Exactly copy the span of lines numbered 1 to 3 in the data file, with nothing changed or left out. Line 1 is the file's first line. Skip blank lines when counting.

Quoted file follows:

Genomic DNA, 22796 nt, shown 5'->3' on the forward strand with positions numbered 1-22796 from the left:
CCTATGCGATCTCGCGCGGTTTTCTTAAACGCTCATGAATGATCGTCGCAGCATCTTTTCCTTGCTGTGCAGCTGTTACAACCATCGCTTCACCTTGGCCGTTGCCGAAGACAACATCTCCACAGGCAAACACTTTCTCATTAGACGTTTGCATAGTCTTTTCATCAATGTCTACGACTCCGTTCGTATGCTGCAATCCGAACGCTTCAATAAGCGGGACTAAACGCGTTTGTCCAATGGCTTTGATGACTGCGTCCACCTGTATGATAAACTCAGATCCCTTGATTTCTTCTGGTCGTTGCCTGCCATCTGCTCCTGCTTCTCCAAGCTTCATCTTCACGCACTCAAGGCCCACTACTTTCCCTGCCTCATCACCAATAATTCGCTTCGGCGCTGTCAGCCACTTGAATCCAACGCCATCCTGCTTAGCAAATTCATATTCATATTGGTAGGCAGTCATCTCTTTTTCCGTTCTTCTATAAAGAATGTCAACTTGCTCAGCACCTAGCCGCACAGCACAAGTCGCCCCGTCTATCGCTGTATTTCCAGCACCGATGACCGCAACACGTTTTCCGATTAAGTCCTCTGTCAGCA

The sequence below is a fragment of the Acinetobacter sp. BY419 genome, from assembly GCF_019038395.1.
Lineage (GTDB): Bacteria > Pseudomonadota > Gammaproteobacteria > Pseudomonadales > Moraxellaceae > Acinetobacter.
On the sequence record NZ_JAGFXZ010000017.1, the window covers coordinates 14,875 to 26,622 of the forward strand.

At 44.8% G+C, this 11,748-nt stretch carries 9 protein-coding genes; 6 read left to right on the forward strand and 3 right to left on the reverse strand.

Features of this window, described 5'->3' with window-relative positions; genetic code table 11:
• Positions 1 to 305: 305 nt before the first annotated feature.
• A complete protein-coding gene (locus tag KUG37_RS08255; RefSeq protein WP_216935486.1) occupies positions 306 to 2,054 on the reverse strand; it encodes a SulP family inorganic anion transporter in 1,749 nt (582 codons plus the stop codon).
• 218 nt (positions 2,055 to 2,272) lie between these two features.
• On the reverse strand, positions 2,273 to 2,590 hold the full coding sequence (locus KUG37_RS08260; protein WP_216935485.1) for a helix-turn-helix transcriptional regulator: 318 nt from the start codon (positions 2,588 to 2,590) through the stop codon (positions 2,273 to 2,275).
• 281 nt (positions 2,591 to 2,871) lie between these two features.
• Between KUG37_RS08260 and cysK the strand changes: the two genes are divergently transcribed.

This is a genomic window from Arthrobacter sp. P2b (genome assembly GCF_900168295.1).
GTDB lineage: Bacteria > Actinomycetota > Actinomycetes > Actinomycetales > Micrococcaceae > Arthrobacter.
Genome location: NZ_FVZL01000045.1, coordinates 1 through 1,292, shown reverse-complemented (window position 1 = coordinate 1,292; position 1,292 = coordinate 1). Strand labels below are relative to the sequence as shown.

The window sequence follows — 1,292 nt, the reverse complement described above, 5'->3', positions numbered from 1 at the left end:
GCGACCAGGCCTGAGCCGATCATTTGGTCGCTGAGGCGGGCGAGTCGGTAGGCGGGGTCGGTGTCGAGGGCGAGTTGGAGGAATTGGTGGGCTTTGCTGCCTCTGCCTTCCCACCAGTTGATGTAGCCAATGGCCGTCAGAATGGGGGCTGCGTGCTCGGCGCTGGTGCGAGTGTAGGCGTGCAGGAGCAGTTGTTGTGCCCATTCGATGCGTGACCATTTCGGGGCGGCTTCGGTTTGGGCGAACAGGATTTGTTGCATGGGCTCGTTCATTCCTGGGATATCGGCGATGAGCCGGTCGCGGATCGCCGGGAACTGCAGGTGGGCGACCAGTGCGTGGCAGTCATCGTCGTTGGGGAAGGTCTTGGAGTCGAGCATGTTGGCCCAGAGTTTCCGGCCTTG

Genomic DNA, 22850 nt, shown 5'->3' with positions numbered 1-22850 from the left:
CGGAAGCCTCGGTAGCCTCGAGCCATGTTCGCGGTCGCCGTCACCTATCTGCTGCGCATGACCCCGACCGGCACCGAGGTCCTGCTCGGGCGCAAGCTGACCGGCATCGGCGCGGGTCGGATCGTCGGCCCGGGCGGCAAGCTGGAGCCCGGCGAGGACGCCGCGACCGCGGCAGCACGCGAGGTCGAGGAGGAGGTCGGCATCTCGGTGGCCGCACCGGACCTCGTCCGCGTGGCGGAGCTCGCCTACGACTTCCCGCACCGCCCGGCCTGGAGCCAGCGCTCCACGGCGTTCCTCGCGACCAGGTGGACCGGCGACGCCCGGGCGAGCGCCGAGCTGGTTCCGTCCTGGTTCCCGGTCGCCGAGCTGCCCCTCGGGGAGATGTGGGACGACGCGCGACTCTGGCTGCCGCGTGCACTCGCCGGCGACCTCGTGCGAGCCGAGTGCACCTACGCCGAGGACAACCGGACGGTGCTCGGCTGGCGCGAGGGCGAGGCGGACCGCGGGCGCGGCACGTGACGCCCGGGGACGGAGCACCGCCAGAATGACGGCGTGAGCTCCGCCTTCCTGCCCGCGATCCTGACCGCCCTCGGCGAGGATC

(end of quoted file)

Genomic DNA, 22796 nt, shown 5'->3' on the forward strand with positions numbered 1-22796 from the left:
CCTATGCGATCTCGCGCGGTTTTCTTAAACGCTCATGAATGATCGTCGCAGCATCTTTTCCTTGCTGTGCAGCTGTTACAACCATCGCTTCACCTTGGCCGTTGCCGAAGACAACATCTCCACAGGCAAACACTTTCTCATTAGACGTTTGCATAGTCTTTTCATCAATGTCTACGACTCCGTTCGTATGCTGCAATCCGAACGCTTCAATAAGCGGGACTAAACGCGTTTGTCCAATGGCTTTGATGACTGCGTCCACCTGTATGATAAACTCAGATCCCTTGATTTCTTCTGGTCGTTGCCTGCCATCTGCTCCTGCTTCTCCAAGCTTCATCTTCACGCACTCAAGGCCCACTACTTTCCCTGCCTCATCACCAATAATTCGCTTCGGCGCTGTCAGCCACTTGAATCCAACGCCATCCTGCTTAGCAAATTCATATTCATATTGGTAGGCAGTCATCTCTTTTTCCGTTCTTCTATAAAGAATGTCAACTTGCTCAGCACCTAGCCGCACAGCACAAGTCGCCCCGTCTATCGCTGTATTTCCAGCACCGATGACCGCAACACGTTTTCCGATTAAGTCCTCTGTCAGCA

The sequence below is a fragment of the Acinetobacter sp. BY419 genome, from assembly GCF_019038395.1.